Cartooning for Justice Workshop

A cartoon has incredible communicative power. It is a medium for social awareness that can be used to encourage change, spark debates, express anxiety, and inspire hope. This is why Civitas Maxima has a cartooning program, in collaboration with the Liberian Visual Arts Academy, and the Global Justice and Research Project: to encourage Liberian youth to explore their feelings through the medium of art.

There has never been a project like this before here in Liberia. It is so important that Liberians take ownership of this project. What we are doing is good for the kids. 

Leslie Lumeh
Executive Director of Liberian Visual Arts Academy

Cartooning for Justice Workshop

The first workshop was launched in 2018, and 30 art students attended. “Should wartime crimes be punished in Liberia today?” was the question tackled by the students that during four full days learned classic storytelling techniques and cartooning skills. Through group discussions, we freely encouraged them to debate existing justice measures, reflect upon their conceptions of justice, and the need for war crimes accountability. These focused discussions were dedicated to theoretical foundations and justification for punishment, including theories of consequentialism, retributivism, and restorative justice. Additionally, the students discussed how these theories might be applied within the context of post-conflict Liberia. The lessons, drawing exercises, and discussions all contributed to the larger goal of having the students engage in debates on justice and accountability in Liberia for its 14 years of civil war (1989-2003).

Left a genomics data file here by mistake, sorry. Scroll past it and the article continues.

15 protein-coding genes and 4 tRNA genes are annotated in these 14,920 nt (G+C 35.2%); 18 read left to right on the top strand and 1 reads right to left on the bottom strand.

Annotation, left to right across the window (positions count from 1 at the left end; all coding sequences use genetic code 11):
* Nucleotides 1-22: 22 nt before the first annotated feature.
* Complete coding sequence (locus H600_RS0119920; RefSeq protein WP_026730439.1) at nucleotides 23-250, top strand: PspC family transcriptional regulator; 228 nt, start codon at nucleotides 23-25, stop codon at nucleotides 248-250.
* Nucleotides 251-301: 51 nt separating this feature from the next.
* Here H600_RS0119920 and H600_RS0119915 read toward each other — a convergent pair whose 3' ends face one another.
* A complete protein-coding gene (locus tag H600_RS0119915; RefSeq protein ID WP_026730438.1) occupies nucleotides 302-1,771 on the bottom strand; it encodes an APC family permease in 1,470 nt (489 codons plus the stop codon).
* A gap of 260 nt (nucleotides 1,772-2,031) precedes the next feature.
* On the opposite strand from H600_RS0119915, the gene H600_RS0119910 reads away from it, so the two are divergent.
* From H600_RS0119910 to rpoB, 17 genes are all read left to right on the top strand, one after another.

Cartooning for Justice” was initially funded by the Kathryn W. Davis Peace Foundation grant, which was generously donated by Felix Lüth and Livio Silvia-Müller, students of the Graduate Institute of Geneva. Swiss-Congolese cartoonist, JP Kalonji, also contributed to the program.

I think cartoons can help the situation of justice in Liberia by moving fear [from victim to perpetrator]

Workshop Student

In the Press

Essential to the overall goal of the project, we ensured some of the final cartoons produced by the students of the workshop were featured in a leading West African newspaper.

I think I can contribute to the debates on justice and accountability in Liberia by telling my stories and communicating other people’s stories.

Workshop Student

Cartooning for Justice Partners

The Cartooning for Justice Workshop is the product of collaboration between:

And others, such as Caran D'Ache and Stabilo are supporting our project.

*These drawings and photos were produced at a pre-workshop exercise.